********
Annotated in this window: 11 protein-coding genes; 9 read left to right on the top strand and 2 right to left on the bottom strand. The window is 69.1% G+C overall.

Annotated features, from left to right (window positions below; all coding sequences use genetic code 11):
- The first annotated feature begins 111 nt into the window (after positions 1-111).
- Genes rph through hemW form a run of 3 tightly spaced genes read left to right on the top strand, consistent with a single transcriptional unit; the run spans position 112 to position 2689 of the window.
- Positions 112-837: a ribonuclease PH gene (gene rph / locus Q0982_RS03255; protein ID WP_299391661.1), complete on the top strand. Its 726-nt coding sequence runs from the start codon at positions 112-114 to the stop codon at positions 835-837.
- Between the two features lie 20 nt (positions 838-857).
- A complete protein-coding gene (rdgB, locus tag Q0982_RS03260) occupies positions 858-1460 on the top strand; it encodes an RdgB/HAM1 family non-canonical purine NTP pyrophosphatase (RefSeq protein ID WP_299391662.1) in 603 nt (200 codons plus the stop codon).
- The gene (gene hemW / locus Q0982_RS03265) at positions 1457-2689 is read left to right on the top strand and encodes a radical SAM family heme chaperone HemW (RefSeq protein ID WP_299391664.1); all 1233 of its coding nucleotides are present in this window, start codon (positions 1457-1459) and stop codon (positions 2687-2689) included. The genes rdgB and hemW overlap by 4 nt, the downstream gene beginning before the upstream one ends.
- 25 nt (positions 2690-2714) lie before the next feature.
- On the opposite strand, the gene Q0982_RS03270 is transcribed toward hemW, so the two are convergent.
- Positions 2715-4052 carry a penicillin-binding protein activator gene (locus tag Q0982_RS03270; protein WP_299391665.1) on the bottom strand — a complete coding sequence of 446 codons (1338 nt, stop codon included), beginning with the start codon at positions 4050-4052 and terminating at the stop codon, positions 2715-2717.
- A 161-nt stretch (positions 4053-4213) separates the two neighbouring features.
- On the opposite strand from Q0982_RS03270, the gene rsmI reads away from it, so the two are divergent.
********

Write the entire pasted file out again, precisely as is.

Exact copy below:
Annotated in this window: 11 protein-coding genes; 9 read left to right on the top strand and 2 right to left on the bottom strand. The window is 69.1% G+C overall.

Annotated features, from left to right (window positions below; all coding sequences use genetic code 11):
- The first annotated feature begins 111 nt into the window (after positions 1-111).
- Genes rph through hemW form a run of 3 tightly spaced genes read left to right on the top strand, consistent with a single transcriptional unit; the run spans position 112 to position 2689 of the window.
- Positions 112-837: a ribonuclease PH gene (gene rph / locus Q0982_RS03255; protein ID WP_299391661.1), complete on the top strand. Its 726-nt coding sequence runs from the start codon at positions 112-114 to the stop codon at positions 835-837.
- Between the two features lie 20 nt (positions 838-857).
- A complete protein-coding gene (rdgB, locus tag Q0982_RS03260) occupies positions 858-1460 on the top strand; it encodes an RdgB/HAM1 family non-canonical purine NTP pyrophosphatase (RefSeq protein ID WP_299391662.1) in 603 nt (200 codons plus the stop codon).
- The gene (gene hemW / locus Q0982_RS03265) at positions 1457-2689 is read left to right on the top strand and encodes a radical SAM family heme chaperone HemW (RefSeq protein ID WP_299391664.1); all 1233 of its coding nucleotides are present in this window, start codon (positions 1457-1459) and stop codon (positions 2687-2689) included. The genes rdgB and hemW overlap by 4 nt, the downstream gene beginning before the upstream one ends.
- 25 nt (positions 2690-2714) lie before the next feature.
- On the opposite strand, the gene Q0982_RS03270 is transcribed toward hemW, so the two are convergent.
- Positions 2715-4052 carry a penicillin-binding protein activator gene (locus tag Q0982_RS03270; protein WP_299391665.1) on the bottom strand — a complete coding sequence of 446 codons (1338 nt, stop codon included), beginning with the start codon at positions 4050-4052 and terminating at the stop codon, positions 2715-2717.
- A 161-nt stretch (positions 4053-4213) separates the two neighbouring features.
- On the opposite strand from Q0982_RS03270, the gene rsmI reads away from it, so the two are divergent.